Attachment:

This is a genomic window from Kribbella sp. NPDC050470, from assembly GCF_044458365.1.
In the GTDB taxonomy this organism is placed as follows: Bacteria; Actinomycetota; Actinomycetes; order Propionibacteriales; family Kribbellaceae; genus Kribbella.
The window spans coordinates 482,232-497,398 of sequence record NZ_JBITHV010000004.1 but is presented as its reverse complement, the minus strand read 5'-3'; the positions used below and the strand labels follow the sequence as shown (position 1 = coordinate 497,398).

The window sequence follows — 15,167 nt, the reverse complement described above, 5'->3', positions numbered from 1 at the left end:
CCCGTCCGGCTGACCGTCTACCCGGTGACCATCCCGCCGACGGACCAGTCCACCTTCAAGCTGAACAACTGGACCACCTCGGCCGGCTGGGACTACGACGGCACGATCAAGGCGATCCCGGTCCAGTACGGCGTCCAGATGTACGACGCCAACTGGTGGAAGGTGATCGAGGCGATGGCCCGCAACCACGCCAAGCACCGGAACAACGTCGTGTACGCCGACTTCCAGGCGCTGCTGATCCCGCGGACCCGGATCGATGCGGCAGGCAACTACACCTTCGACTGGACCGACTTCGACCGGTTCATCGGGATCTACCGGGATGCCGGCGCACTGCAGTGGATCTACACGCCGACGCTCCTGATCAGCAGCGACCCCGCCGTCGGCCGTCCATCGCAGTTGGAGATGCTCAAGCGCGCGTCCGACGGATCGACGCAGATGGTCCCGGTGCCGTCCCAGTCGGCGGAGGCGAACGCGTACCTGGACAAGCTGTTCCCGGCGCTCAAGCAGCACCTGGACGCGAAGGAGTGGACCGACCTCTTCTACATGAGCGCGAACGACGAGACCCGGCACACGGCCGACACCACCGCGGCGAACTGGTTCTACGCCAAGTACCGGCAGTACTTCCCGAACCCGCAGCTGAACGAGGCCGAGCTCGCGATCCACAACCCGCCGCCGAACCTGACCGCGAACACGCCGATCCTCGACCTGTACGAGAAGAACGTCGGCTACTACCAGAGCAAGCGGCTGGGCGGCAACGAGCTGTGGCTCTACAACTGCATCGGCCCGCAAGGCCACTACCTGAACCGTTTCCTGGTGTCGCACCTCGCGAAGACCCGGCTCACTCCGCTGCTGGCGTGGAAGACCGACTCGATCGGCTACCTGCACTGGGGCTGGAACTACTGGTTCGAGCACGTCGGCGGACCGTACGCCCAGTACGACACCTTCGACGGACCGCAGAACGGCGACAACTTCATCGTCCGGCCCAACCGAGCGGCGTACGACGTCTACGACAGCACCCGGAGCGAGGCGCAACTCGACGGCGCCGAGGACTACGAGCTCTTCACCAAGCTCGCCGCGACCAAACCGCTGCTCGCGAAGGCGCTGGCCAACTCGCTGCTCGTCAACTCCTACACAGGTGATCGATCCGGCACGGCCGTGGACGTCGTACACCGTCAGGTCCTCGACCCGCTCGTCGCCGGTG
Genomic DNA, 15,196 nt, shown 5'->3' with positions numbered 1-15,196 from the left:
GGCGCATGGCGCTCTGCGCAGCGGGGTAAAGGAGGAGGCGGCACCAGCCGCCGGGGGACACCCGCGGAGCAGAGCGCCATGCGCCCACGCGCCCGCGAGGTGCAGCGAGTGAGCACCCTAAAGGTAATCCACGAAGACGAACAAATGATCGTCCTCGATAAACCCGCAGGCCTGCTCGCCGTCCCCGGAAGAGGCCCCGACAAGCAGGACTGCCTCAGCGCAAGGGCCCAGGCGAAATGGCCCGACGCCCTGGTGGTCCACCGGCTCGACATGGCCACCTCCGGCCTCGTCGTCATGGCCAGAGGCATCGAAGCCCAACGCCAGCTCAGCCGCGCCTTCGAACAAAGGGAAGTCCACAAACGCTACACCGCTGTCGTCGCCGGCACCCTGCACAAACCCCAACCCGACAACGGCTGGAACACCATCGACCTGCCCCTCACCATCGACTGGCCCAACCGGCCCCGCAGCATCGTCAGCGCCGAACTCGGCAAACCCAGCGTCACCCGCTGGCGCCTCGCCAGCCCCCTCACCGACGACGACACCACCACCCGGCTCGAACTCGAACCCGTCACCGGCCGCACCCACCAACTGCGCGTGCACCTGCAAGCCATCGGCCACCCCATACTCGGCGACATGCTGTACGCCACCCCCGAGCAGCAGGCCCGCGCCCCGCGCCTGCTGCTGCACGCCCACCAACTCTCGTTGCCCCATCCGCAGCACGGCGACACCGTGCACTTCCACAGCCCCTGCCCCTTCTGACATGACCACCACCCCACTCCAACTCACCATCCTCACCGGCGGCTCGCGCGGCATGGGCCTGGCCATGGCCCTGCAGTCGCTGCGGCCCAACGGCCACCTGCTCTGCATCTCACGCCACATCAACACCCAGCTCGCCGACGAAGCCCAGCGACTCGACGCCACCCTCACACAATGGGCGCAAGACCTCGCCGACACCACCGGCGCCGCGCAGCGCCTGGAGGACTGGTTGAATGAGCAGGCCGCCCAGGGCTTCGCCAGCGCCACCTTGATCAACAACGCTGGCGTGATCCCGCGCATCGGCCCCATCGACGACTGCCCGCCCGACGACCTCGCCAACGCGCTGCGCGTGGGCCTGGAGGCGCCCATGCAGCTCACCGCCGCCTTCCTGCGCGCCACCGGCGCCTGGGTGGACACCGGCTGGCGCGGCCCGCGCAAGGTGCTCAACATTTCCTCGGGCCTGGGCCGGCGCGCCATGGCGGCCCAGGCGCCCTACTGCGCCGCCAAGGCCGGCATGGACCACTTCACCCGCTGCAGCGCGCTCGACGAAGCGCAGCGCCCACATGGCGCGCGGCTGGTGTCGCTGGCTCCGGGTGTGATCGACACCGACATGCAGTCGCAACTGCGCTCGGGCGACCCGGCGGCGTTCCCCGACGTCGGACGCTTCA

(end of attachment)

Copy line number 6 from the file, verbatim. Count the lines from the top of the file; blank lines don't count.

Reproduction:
Genomic DNA, 15,196 nt, shown 5'->3' with positions numbered 1-15,196 from the left: